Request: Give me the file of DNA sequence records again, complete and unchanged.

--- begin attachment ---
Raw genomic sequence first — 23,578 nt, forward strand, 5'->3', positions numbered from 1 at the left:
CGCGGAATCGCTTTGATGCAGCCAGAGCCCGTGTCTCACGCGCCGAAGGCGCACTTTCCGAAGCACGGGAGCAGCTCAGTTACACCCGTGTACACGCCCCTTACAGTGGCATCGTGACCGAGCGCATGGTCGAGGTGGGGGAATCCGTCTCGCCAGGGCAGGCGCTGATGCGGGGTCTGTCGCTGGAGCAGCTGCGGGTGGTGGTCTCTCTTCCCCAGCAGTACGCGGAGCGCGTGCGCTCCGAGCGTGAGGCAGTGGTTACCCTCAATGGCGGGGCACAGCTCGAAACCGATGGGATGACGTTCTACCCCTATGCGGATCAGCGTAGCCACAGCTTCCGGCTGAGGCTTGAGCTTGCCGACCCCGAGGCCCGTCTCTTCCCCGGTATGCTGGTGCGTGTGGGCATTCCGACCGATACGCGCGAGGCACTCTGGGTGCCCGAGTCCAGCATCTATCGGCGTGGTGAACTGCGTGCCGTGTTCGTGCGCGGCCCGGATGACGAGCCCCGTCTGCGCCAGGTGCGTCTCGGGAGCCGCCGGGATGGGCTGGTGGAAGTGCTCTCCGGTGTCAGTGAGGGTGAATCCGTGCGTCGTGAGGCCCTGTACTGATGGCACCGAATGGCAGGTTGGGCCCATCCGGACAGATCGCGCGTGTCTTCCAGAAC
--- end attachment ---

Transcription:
Raw genomic sequence first — 23,578 nt, forward strand, 5'->3', positions numbered from 1 at the left:
CGCGGAATCGCTTTGATGCAGCCAGAGCCCGTGTCTCACGCGCCGAAGGCGCACTTTCCGAAGCACGGGAGCAGCTCAGTTACACCCGTGTACACGCCCCTTACAGTGGCATCGTGACCGAGCGCATGGTCGAGGTGGGGGAATCCGTCTCGCCAGGGCAGGCGCTGATGCGGGGTCTGTCGCTGGAGCAGCTGCGGGTGGTGGTCTCTCTTCCCCAGCAGTACGCGGAGCGCGTGCGCTCCGAGCGTGAGGCAGTGGTTACCCTCAATGGCGGGGCACAGCTCGAAACCGATGGGATGACGTTCTACCCCTATGCGGATCAGCGTAGCCACAGCTTCCGGCTGAGGCTTGAGCTTGCCGACCCCGAGGCCCGTCTCTTCCCCGGTATGCTGGTGCGTGTGGGCATTCCGACCGATACGCGCGAGGCACTCTGGGTGCCCGAGTCCAGCATCTATCGGCGTGGTGAACTGCGTGCCGTGTTCGTGCGCGGCCCGGATGACGAGCCCCGTCTGCGCCAGGTGCGTCTCGGGAGCCGCCGGGATGGGCTGGTGGAAGTGCTCTCCGGTGTCAGTGAGGGTGAATCCGTGCGTCGTGAGGCCCTGTACTGATGGCACCGAATGGCAGGTTGGGCCCATCCGGACAGATCGCGCGTGTCTTCCAGAAC